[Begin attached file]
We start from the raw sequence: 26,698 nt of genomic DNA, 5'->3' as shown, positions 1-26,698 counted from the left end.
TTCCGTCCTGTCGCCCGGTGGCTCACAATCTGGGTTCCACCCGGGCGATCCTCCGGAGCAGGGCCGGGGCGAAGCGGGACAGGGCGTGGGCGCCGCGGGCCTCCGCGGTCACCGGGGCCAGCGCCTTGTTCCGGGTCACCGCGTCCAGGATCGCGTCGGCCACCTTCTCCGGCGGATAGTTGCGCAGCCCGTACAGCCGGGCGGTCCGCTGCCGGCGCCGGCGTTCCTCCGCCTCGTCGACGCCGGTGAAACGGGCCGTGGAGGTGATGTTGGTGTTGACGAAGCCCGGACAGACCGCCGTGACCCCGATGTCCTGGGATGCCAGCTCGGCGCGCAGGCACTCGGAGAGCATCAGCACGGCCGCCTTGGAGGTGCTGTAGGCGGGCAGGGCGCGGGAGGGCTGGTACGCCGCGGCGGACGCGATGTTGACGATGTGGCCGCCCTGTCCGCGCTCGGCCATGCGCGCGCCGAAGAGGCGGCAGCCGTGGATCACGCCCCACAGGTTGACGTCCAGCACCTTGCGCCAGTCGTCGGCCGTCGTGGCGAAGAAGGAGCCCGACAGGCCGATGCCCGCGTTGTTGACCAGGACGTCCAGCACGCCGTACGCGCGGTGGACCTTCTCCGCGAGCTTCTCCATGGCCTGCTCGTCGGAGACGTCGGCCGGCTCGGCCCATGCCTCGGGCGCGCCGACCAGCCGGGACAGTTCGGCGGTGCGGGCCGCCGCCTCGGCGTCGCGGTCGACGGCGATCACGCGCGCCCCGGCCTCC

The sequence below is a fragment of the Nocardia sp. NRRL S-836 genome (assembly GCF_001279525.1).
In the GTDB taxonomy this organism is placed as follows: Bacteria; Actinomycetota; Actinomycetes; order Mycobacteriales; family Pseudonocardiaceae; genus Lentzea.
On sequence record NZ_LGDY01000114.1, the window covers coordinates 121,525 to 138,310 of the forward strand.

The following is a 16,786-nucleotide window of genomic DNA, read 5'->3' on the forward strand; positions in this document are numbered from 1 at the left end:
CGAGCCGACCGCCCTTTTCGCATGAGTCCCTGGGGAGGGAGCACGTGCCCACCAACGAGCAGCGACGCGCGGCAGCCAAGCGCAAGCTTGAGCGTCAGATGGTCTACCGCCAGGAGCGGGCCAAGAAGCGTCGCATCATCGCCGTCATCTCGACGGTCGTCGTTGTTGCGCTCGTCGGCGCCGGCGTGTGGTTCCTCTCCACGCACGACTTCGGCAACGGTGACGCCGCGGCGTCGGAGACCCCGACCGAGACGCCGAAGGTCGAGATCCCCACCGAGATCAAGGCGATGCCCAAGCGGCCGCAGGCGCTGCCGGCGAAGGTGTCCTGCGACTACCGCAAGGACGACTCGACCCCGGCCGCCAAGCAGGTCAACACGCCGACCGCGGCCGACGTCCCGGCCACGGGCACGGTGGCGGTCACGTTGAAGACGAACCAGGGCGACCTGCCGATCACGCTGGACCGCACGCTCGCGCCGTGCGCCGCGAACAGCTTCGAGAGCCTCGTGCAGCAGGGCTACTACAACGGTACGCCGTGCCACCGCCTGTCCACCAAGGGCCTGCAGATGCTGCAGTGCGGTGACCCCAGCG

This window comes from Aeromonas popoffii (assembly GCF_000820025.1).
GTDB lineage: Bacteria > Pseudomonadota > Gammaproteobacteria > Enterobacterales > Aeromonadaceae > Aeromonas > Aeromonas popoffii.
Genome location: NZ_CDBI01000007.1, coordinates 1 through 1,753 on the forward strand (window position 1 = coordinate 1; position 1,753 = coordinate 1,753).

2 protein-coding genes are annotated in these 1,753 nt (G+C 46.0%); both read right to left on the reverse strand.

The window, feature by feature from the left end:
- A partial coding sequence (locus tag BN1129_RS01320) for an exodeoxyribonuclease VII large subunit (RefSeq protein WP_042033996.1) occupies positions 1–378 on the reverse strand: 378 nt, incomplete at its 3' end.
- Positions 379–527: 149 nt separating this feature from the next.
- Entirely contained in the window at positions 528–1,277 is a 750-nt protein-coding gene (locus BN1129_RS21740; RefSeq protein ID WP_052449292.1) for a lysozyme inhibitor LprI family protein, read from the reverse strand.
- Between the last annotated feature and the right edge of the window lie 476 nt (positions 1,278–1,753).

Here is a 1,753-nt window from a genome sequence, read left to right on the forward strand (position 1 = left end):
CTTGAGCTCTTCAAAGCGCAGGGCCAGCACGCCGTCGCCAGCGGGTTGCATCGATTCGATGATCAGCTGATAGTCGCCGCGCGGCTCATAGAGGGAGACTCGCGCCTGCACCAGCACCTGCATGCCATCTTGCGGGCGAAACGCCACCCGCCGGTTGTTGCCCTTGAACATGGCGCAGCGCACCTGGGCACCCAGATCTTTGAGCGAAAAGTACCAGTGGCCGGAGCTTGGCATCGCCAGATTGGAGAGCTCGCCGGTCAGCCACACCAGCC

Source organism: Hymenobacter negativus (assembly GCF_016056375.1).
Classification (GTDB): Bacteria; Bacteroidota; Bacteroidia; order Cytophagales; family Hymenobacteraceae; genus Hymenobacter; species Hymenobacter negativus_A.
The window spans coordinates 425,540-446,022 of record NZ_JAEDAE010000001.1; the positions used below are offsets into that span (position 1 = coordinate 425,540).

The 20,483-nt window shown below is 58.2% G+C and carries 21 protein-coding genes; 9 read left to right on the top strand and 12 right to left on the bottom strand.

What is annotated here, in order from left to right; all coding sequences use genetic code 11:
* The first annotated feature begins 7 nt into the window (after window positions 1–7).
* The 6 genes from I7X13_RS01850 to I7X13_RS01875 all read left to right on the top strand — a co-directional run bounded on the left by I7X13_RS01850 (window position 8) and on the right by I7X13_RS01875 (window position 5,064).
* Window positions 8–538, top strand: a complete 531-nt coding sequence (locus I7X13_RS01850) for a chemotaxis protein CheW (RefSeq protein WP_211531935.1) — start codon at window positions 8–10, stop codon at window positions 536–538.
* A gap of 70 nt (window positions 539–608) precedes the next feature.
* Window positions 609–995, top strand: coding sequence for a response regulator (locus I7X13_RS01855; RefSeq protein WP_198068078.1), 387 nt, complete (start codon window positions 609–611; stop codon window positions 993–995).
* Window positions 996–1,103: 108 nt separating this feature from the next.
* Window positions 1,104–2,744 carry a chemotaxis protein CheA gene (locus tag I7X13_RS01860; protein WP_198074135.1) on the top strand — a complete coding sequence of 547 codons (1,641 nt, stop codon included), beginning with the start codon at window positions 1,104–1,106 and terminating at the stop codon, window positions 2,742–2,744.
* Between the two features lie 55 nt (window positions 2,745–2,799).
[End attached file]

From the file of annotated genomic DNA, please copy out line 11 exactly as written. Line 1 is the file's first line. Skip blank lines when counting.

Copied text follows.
2 protein-coding genes are annotated in these 1,753 nt (G+C 46.0%); both read right to left on the reverse strand.